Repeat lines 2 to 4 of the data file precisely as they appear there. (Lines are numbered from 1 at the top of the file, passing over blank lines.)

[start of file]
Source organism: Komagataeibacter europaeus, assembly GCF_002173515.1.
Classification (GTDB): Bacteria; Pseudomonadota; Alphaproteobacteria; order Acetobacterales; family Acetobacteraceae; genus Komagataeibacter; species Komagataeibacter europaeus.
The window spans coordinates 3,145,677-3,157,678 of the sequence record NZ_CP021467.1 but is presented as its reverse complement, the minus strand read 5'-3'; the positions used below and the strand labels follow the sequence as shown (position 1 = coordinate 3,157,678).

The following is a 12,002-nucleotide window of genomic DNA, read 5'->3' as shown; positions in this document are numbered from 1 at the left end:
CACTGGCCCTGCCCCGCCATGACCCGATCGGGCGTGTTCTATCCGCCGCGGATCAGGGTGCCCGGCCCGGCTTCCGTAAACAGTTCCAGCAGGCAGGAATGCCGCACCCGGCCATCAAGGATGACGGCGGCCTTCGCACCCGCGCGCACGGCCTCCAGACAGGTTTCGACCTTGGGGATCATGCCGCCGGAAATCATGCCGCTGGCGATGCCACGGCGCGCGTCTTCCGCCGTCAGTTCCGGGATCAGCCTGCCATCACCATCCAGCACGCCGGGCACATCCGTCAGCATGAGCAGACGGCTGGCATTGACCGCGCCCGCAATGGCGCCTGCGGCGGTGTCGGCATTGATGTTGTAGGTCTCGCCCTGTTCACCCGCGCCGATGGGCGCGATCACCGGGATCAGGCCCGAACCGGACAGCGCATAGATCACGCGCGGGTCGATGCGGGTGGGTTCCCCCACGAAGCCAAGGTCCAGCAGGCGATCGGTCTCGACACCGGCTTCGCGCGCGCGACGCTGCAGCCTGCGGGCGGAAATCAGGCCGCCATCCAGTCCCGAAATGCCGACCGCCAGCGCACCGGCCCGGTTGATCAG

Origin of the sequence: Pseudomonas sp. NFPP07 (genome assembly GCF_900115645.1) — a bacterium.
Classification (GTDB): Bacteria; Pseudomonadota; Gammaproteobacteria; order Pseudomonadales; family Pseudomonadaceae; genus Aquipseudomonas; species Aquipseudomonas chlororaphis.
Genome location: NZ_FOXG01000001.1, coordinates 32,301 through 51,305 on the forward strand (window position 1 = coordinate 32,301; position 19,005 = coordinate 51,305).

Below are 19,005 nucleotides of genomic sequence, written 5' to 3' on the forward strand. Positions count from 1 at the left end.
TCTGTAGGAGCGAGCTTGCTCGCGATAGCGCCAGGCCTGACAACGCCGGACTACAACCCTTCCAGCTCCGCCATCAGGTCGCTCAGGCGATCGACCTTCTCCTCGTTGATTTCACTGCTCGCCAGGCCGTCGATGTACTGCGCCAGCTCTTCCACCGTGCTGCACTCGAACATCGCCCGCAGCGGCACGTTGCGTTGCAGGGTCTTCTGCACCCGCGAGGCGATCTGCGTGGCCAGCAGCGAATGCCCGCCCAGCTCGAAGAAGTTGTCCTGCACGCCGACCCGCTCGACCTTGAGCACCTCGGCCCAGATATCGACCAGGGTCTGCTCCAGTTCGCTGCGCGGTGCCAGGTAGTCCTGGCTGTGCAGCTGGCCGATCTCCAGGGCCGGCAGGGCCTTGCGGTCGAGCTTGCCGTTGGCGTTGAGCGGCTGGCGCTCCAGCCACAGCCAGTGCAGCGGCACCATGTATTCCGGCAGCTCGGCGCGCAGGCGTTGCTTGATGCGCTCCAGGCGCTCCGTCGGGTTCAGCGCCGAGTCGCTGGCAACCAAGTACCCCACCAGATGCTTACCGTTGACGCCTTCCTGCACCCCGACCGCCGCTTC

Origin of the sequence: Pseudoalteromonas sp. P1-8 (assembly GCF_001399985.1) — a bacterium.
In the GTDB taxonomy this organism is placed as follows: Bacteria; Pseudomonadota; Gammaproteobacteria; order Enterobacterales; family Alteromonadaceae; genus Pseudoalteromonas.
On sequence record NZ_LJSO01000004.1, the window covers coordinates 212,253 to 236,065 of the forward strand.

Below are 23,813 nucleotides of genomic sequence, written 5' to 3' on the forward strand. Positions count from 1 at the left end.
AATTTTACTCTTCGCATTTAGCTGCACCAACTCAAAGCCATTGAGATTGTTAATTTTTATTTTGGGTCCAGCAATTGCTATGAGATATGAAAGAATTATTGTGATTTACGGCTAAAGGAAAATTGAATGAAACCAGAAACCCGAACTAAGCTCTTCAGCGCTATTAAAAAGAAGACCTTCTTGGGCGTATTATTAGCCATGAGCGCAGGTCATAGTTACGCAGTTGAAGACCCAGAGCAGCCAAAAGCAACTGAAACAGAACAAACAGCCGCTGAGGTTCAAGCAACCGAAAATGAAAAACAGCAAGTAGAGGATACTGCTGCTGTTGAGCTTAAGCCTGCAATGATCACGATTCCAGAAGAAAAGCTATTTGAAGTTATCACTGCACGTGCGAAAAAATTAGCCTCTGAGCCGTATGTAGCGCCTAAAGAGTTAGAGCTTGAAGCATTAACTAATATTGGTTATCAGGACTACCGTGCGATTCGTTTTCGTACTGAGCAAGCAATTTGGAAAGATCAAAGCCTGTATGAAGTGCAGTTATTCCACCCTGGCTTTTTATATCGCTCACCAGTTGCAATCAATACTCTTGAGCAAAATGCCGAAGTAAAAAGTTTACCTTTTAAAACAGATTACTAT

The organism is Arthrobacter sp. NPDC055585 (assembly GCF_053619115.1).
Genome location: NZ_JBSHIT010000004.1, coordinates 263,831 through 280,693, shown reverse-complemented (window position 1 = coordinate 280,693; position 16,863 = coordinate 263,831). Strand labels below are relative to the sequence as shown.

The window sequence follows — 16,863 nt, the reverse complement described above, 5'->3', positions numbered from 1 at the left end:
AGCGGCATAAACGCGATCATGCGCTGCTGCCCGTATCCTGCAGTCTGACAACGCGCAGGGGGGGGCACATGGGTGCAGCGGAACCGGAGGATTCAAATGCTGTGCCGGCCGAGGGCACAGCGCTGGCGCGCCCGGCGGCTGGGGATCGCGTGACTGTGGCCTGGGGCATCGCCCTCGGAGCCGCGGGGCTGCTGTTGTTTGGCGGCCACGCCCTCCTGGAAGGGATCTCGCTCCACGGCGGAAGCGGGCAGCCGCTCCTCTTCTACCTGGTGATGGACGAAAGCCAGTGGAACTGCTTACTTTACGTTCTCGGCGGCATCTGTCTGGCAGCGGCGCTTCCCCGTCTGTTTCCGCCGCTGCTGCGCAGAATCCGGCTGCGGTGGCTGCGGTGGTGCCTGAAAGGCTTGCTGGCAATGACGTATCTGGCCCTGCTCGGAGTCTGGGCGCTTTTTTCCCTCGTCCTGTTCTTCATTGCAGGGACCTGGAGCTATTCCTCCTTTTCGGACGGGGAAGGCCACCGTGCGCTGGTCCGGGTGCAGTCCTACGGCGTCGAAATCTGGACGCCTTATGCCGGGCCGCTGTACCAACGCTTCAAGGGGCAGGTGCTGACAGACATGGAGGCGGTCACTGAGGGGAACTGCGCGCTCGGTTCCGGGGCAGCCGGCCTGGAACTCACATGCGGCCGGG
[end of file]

Classification (GTDB): Bacteria; Pseudomonadota; Alphaproteobacteria; order Acetobacterales; family Acetobacteraceae; genus Komagataeibacter; species Komagataeibacter europaeus.
The window spans coordinates 3,145,677-3,157,678 of the sequence record NZ_CP021467.1 but is presented as its reverse complement, the minus strand read 5'-3'; the positions used below and the strand labels follow the sequence as shown (position 1 = coordinate 3,157,678).

The following is a 12,002-nucleotide window of genomic DNA, read 5'->3' as shown; positions in this document are numbered from 1 at the left end: